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Rogers Communications Inc. (OTC:RCIAF) and Telus Corporation (TU) are two of Canada's largest mobile phone carriers with 9.3 million and 7.7 million subscribers respectively. Together they share over 60% of the 27 million Canadian mobile phone subscriber market and enjoy average revenues per user of $59.68 and $60.02 respectively.

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That is about to change. Verizon Communications Inc. (VZ) reportedly has made an offer to acquire the Canadian operations of Wind Mobile, a smaller wireless carrier with a 1 or 2 percent share of the market. While Wind has only a few hundred thousand subscribers, Verizon's entry is likely to see it expand rapidly. Verizon is the largest U.S. carrier with a market capitalization of $115 billion and approximately 34% of the 325 million user wireless market in that country. It has the skills and resources to compete with the Canadian incumbents, and competition is something they have not really faced to this point.

The impact can be material. It is reasonable to assume Verizon will be able to capture at least 10% of the Canadian market in a relatively short period of time. Canadians have not been happy with the arrogant pricing and contractual policies of the Canadian providers based on my personal observations. I have often heard the quip "it is easier to get out of marriage than a Rogers cell phone contract," and there is some truth to that, although it likely applies equally to Bell and Telus.

Assuming Verizon proceeds with the purchase of Wind Mobile and expands to a 10% market share, what is the impact on Rogers, Telus and BCE?

Rogers Communications had annual revenue in 2012 of $12.5 billion, of which 56% came from wireless. It earned EBITDA of $4.8 billion in 2012. The loss of 1 million subscribers would reduce EBITDA by $600 million or about 13%, since in my view the wireless costs are largely fixed and revenue losses fall right to the bottom line.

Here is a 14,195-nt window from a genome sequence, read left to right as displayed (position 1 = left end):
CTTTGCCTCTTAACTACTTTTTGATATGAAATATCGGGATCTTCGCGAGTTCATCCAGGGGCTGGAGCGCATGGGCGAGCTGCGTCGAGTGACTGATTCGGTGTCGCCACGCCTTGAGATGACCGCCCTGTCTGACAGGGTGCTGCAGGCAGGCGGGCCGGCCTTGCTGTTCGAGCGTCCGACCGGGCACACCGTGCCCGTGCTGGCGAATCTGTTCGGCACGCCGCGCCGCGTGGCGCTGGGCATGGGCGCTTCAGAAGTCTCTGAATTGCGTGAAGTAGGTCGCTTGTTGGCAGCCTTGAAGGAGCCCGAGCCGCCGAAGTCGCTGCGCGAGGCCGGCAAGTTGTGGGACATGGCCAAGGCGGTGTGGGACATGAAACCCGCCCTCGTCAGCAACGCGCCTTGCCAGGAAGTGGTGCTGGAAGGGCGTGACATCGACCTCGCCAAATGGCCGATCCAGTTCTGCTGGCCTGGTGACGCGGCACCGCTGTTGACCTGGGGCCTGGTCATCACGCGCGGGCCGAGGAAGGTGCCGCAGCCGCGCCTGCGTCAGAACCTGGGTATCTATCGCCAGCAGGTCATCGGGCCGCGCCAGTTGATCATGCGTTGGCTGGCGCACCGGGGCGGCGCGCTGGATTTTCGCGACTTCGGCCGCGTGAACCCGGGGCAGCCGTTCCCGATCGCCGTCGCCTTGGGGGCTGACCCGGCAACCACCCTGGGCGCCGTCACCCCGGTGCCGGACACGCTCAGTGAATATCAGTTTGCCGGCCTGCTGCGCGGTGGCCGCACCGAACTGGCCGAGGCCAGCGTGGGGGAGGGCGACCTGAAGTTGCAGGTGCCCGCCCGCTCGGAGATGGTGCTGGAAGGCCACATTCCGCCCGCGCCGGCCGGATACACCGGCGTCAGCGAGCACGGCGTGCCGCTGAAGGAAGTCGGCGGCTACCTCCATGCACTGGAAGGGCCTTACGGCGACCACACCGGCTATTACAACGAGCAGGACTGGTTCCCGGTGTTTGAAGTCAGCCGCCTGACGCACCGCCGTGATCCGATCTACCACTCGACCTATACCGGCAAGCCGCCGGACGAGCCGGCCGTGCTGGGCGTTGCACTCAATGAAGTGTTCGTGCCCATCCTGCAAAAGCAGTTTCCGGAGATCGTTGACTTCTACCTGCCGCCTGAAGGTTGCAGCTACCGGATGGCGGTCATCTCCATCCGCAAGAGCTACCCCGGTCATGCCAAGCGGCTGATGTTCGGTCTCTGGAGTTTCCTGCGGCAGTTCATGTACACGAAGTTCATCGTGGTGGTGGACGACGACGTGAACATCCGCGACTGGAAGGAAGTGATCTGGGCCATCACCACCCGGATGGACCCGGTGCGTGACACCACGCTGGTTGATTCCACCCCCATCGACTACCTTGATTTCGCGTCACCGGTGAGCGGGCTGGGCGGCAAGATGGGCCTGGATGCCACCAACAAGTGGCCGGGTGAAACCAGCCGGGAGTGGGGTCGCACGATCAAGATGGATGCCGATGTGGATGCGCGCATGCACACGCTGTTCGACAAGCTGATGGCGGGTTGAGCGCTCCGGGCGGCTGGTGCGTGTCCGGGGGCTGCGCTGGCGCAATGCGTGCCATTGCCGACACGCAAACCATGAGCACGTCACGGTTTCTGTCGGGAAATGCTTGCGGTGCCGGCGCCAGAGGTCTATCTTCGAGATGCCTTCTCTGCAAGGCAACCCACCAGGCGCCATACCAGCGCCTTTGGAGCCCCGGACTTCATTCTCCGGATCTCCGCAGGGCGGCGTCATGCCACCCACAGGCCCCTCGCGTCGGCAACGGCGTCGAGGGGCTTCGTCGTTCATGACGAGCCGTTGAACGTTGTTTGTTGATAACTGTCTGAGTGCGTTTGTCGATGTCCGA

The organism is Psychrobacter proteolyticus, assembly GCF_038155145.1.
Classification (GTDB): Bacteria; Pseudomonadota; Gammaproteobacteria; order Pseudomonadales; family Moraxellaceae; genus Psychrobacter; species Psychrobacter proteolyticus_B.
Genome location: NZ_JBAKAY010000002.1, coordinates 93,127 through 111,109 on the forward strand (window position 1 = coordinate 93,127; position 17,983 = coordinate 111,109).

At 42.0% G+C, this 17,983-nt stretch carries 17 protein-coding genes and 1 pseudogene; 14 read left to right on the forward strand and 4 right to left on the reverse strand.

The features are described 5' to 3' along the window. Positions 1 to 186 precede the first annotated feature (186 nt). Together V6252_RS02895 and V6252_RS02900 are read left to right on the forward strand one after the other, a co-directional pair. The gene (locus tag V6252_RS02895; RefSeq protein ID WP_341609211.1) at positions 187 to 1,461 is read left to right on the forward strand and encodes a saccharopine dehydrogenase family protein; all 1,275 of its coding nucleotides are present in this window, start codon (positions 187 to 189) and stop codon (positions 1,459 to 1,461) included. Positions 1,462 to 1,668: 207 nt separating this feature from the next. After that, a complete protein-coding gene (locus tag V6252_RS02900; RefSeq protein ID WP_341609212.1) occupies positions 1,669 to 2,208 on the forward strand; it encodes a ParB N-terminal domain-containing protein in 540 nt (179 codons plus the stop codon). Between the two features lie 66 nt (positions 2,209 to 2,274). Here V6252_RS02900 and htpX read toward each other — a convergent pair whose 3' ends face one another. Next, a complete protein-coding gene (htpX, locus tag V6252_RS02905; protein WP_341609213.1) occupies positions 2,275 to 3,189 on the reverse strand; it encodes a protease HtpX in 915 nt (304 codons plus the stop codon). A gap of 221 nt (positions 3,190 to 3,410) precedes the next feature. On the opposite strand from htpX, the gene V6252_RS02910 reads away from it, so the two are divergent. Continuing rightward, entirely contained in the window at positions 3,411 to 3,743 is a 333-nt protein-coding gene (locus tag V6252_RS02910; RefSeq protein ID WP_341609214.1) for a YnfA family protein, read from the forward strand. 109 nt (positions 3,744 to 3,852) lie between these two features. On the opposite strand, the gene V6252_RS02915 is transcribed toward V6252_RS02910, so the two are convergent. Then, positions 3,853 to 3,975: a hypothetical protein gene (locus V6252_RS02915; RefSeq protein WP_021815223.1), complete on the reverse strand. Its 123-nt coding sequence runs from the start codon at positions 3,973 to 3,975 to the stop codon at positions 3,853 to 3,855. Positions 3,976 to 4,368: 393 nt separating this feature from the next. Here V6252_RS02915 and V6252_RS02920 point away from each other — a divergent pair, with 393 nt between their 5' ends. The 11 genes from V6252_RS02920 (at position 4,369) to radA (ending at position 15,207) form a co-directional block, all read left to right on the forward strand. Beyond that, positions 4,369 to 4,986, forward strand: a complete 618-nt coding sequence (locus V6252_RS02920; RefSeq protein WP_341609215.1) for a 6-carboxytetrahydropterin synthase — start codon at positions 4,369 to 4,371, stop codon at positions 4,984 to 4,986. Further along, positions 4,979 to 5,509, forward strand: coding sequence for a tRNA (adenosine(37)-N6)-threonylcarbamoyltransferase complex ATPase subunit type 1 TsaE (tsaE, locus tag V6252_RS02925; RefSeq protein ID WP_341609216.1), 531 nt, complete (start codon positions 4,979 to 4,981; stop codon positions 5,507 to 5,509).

Telus had 2012 revenue of $10.9 billion and EBITDA of $4.0 billion. The loss of 1 million subscribers would also cost it $600 million of EBITDA or about 15%.

BCE is a much larger company than Rogers or Telus with 2012 revenue of about $20 billion and EBITDA of almost $8 billion. The loss of 1 million subscribers would be less material to BCE and somewhat offset by its recent acquisition of Astral Communications.

Will Verizon go ahead and enter Canada? I think it likely that they (or another U.S. carrier) will do so. The benefits of having integration of Canadian and United States coverage would be seen as adding value by Canadian subscribers, and the entry cost to buy Wind Mobile is likely relatively low. Foreign companies are restricted to buying Canadian carriers holding less than 10% of the market, but their growth once established has no restriction, and they can compete to buy spectrum with the incumbents.

Shares of Rogers and Telus both took a drop when the possibility of Verizon buying Wind was first announced. In my view, that is just the beginning. I believe both Rogers and Telus are reasonable candidates for a short sale and I may establish a short position on any strength.

Source: Rogers Communications And Telus May Be Good Shorts